• From score to stage: Exploring the relationship between music structure and emotional response (Martinez, Chuen, & Schutz).  This presentation is part of a symposium exploring empirical musicological approaches to the study of emotional communication in music, which will include presentations by David Huron, Lisa Margulis, Dan Shanahan and Leigh VanHandel.
  • A quantitative analysis of auditory stimuli: New results and insights (Gillard, & Schutz).  This talk summarizes new insights from the lab’s ongoing Survey of Sounds project exploring the types of sounds used in auditory research.  The talk will cover findings from three journals: Music Perception; Attention, Perception, & Psychophysics; and Hearing Research.
  • Tapping through longer periods of silence improves perceived timing (Manning, & Schutz) discusses new findings regarding the role of metric structure in sensorimotor interactions.  This presentation extends Fiona’s research on the role of body movement in rhythm perception.

Dr. Schutz chairs programming for Society for Music Perception and Cognition (SMPC) meeting

Ryerson University. Toronto, ON.

SMPC 2013 After many months of planning, coordinating, and logistical work, Dr. Schutz and Dr. Frank Russo successfully host SMPC 2013 – the largest meeting of the society to date, attended by hundreds of researchers from around the world.  In addition to planning the programming, the lab was busy presenting our latest findings.  Fiona Manning, Jessica Gillard & Dr. Schutz gave talks on Sensorimotor Integration, Associative Memory of Sounds and Amplitude Envelope respectively. Additionally, Jennifer Harris and Raven Hebert-Lee and Miranda Nasato presented posters.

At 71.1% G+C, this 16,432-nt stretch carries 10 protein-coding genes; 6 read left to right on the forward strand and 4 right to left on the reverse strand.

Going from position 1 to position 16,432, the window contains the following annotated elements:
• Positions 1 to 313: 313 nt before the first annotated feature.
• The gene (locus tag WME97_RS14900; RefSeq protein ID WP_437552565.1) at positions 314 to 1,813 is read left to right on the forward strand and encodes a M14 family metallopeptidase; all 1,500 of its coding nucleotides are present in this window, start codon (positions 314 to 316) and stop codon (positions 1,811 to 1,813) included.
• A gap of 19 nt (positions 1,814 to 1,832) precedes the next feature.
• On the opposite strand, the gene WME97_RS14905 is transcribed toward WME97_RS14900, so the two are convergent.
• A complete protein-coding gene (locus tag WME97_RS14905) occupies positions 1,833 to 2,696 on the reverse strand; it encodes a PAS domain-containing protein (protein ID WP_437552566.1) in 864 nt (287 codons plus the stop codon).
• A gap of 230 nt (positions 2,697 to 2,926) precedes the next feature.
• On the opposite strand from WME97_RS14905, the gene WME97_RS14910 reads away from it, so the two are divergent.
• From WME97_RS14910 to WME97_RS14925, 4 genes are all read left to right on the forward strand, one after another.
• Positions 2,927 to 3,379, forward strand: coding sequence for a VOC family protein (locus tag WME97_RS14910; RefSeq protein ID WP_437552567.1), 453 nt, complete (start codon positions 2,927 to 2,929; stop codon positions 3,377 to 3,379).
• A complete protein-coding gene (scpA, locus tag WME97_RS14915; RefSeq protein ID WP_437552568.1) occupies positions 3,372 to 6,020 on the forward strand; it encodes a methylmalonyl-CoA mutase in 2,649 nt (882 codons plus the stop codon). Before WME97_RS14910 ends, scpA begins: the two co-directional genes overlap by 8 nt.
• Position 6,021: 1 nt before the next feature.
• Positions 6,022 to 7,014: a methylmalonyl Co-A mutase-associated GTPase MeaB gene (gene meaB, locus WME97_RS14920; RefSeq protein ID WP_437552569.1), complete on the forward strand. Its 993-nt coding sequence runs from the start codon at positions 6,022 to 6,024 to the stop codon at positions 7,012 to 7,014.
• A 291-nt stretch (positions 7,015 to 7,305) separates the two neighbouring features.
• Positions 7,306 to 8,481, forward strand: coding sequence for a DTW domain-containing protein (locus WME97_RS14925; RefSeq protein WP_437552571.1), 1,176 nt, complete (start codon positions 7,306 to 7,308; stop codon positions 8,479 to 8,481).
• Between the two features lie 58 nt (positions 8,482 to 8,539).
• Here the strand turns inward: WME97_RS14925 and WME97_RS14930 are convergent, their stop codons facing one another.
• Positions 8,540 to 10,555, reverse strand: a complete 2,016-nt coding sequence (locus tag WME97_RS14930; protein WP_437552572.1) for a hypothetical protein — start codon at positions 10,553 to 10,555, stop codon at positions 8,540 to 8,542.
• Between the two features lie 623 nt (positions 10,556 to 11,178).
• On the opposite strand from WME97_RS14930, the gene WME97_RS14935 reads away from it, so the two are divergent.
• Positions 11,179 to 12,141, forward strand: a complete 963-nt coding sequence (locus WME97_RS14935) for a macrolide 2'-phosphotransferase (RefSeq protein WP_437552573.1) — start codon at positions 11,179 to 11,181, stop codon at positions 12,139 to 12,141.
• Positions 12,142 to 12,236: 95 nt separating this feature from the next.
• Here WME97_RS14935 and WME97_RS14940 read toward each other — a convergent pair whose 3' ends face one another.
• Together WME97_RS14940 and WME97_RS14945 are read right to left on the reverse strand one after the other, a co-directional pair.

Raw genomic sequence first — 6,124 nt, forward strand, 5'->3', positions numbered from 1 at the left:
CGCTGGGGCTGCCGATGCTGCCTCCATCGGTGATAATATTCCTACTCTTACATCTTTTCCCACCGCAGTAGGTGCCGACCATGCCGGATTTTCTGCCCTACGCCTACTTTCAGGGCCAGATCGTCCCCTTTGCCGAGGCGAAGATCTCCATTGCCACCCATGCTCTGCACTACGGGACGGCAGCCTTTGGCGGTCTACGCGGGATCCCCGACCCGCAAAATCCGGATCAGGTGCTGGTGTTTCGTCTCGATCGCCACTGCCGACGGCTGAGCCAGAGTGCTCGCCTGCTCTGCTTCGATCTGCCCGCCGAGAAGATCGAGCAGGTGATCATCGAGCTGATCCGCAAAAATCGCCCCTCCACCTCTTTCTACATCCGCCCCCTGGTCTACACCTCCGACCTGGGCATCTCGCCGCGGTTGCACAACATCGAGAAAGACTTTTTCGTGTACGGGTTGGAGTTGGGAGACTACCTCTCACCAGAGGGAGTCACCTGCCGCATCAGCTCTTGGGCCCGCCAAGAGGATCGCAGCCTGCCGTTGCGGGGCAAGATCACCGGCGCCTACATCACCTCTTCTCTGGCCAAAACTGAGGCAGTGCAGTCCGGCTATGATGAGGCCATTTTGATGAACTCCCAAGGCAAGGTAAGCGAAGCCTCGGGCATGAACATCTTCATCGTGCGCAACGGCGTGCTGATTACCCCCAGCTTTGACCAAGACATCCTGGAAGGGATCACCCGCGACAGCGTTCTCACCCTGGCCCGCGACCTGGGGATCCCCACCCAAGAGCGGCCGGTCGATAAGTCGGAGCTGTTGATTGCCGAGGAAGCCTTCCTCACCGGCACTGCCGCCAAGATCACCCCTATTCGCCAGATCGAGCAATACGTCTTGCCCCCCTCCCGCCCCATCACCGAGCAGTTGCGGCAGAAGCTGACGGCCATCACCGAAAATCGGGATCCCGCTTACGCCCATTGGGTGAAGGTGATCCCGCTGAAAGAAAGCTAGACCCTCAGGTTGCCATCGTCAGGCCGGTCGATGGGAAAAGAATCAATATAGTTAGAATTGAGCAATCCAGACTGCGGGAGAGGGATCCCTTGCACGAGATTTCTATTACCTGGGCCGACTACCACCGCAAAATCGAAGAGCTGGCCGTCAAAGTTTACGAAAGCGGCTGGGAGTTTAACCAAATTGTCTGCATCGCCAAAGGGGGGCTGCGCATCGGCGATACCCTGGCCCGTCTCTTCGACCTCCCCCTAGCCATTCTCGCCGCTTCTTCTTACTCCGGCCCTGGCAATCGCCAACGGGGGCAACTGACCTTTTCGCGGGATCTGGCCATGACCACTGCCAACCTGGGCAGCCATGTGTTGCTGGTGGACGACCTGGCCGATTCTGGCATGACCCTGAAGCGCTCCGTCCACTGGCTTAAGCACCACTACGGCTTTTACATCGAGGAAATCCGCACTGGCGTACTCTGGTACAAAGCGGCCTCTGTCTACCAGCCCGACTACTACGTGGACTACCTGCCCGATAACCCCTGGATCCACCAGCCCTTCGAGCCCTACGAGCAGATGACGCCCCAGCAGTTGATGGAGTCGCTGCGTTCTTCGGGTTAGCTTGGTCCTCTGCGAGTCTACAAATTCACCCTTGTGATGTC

Fiona ManningJess 2013JenRavenMiranda

Dr. Schutz Keynote speaker and performer at the NeuroMusic Conference Concert featuring TorQ

Dr. Michael Schutz both lectured and performed several solos (as well as one ensemble piece with TorQ) at the McMaster Institute for Music and the Mind’s (MIMM) NeuroMusic Conference Concert titled The Multisensory Percussionist. Theresearch component of this lecture/concert reviewed lab projects using percussion instruments to explore both audio-visual and sensorimotor integration, including a new rhythm perception study in which the members of TorQ served as (highly trained) participants!

Dr. Schutz & the TorQ Percussion Ensemble at the MIMM NeuroMusic Conference Keynote Concert. (From left to right: Dan Morphy, Adam Campbell, Dr. Michael Schutz, Richard Burrows & Jamie Drake)


Rhythm and emotional piano projects featured at ICMPC and ESCOM!

Thessaloniki, Greece

Fiona Manning and Matthew Poon were invited to present posters at the 12th International Conference on Music Perception and Cognition (ICMPC) and 8th Triennial Conference of the European Society for the Cognitive Sciences of Music (ESCOM) 2012 in Thessaloniki, Greece, July 23-28, 2012.  Their posters were titled:
  • Using body movement as a surrogate for timing throughout silence (Manning) which highlights differences in timing abilites when tapping vs. not tapping during silent beats.
  • Exploring changes in the use of acoustic cues for emotion between the Classical and Romantic eras (Poon) which demonstrates differences in the way composers used pitch height and articulation rate to communicate emotion between eras.